Lords of Xidit is different than other programming games that I’ve played because it tends to be more forgiving. The main reason is that regardless of what happens my guy is going to do exactly what I told him to do. He will move to the specific locations that I indicated and attempt to recruit or fight as I ordered. Instead of throwing other players off track interference takes the form of recruiting a different unit then you had hoped or showing up late to a fight. These things are far less devastating than what can happen in games where you can get pushed around or blown up.
Yet there’s still the traditional balance of chaos versus control. Unless you can guarantee that you will be the first player to act at a destination you are always guessing at what the outcome of your actions will be. In fact you are encouraged to push your luck when attempting to recruit the most powerful units. Only one player can grab the sole remaining Battle Mage and anyone that shows up afterward will come away empty handed. The nice thing is that players are given the option of how risky they wish to play. The weaker units can be recruited without any risk and offer smaller rewards when used to defeat monsters or when revealed during census. Stronger units push the high risk/high reward boundary which can be exciting to pursue. Given a long enough game these paths tend to be well balanced. Risks won’t always pay off so the safer and more reliable option can compete with a path that receives higher rewards less often. This allows players with different tolerances for risk to still compete on relatively equal grounds.
Timing: Making Your Actions Count
Regardless of the path that you pursue timing is a critical aspect in Xidit. If you don’t pay attention to the other players and what they are likely to do then things will appear to be “all luck and randomness.” Arriving first to a fight or late (but not too late) for recruiting is key to success. As a result being able to read the other players and anticipate their actions is a very useful thing to consider when planning your own actions. Your inability to do so will mean that you’ll end up playing a more reactive game. Again, this isn’t as devastating as in other programming games but being able to read players will give a decent advantage.
Xidit offers several additional timing aspects that give players more things to consider when planning how to gather and expend their units. First up is the military census which rewards players for holding on to units rather than fighting monsters for their immediate rewards. Is it better to spend your units when fights show up that you know you can win or should you gather an army and risk not being able to send all your troops into battle before the final round? This same dynamic exists for all players so if everyone is hoarding then a clever player can have a field day with uncontested battles. Likewise if monsters are dropping left and right then a smaller standing army is needed to excel during the census.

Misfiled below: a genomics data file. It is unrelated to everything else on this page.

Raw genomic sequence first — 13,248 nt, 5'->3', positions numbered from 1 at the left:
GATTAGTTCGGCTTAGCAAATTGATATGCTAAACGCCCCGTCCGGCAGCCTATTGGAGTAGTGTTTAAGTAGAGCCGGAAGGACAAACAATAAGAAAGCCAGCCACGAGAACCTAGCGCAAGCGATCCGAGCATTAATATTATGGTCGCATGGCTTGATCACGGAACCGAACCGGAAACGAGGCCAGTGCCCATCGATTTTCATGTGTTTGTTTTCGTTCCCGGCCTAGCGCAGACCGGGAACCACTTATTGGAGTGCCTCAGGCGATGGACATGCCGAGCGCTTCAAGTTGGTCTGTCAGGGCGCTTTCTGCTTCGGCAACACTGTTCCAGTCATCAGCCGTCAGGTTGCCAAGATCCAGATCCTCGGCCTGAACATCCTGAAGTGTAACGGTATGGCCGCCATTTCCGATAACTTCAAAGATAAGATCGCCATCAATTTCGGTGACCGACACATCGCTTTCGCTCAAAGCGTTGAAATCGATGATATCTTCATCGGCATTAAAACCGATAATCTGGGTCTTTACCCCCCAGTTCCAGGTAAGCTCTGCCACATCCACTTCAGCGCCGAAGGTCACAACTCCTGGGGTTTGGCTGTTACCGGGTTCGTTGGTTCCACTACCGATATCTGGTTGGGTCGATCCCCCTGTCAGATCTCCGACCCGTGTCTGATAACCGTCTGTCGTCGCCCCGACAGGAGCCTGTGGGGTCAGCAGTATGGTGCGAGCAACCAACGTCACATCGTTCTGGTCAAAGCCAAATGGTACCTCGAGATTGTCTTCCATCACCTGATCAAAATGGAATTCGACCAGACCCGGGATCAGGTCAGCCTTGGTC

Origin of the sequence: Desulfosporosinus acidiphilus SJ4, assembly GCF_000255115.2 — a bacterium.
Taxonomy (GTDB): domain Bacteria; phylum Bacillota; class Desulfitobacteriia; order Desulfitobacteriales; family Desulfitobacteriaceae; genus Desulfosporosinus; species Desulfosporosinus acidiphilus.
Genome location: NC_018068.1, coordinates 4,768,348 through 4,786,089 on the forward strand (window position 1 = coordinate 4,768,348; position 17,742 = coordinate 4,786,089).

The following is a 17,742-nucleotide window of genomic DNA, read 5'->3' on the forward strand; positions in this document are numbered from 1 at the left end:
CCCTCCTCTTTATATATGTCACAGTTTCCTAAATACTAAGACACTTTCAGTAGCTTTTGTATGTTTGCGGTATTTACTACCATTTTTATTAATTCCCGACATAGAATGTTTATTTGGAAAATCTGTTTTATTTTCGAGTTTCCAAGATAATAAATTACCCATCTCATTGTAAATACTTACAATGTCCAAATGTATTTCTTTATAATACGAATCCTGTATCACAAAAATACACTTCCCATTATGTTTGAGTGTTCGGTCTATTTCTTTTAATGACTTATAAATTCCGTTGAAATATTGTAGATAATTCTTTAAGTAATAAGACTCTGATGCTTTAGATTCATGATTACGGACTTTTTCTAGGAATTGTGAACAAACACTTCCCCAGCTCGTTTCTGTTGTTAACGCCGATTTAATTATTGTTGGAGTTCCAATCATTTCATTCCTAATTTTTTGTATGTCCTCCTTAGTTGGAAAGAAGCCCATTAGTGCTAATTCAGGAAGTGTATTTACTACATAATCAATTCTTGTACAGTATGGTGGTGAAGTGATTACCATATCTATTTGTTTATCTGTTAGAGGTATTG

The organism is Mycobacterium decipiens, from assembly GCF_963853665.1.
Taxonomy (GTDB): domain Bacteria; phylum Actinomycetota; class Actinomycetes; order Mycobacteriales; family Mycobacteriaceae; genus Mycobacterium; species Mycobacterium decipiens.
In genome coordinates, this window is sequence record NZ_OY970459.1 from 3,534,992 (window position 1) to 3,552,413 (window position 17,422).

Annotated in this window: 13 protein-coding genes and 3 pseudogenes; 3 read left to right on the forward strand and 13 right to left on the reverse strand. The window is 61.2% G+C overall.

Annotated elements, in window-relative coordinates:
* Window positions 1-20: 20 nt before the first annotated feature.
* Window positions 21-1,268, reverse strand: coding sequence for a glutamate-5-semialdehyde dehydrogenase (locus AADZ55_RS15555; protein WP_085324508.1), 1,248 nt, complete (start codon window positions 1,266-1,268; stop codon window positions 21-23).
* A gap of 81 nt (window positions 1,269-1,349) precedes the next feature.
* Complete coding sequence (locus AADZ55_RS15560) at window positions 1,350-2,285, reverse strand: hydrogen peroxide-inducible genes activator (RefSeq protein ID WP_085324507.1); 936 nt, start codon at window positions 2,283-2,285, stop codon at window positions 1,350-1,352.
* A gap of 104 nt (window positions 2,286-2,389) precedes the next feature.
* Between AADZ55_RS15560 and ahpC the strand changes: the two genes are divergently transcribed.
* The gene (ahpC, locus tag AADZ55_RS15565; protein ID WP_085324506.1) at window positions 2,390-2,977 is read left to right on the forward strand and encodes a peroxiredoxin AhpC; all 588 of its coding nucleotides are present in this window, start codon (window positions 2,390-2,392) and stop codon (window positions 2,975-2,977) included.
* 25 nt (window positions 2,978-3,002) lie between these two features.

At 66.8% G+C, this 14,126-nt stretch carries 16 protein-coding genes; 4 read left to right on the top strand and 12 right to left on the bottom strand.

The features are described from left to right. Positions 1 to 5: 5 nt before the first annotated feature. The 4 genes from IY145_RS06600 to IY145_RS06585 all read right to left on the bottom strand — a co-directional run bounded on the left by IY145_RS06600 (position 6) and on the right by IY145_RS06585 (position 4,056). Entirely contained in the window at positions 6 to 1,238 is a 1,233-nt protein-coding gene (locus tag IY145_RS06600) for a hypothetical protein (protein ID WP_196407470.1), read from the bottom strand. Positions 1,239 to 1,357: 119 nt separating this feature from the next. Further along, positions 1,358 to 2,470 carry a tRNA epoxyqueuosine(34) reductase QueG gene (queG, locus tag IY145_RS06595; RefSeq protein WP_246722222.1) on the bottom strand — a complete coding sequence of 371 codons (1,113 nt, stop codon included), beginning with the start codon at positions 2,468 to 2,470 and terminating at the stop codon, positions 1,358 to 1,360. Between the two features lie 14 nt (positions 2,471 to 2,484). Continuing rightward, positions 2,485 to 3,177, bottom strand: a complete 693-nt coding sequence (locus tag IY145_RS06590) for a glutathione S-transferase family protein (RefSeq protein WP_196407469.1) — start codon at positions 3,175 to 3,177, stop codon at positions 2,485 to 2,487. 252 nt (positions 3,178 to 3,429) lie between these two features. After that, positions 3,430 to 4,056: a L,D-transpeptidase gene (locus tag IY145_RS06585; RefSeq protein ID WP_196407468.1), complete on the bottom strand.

The second way that timing manifests itself during the game is through the monster and city queues. You’ll always know exactly where the next two monsters/cities will show up but their arrival is dependent on player actions (defeating monsters and emptying cities). There are times when these events are more likely to occur and getting the first stab at a newly arrived monster can be crucial given their entry point and your available units. The queue system is incredibly innovative in terms of game automation. It’s a very smooth system that nearly runs itself, provides balance of actions (recruiting and fighting), and allows for a good distribution of location around the map. If it weren’t for the unique scoring system I would praise the queues as the most clever design decision in Xidit.
Retheming: Adventuring From Himalaya to Xidit
I intentionally waited until later in the review to mention the fact that Lords of Xidit is actually a reimplementation of an older game, Himalaya from way back in 2002. I’m not going to go into the differences other than the most obvious one, theme. Lords of Xidit is essentially a pick-up-and-deliver game in disguise and Himalaya saw players literally collecting resources and delivering them to destinations. Was the retheming of an adventurer recruiting units and fighting monsters simply a marketing move to slap on the Seasons brand or does it actually add value to the game?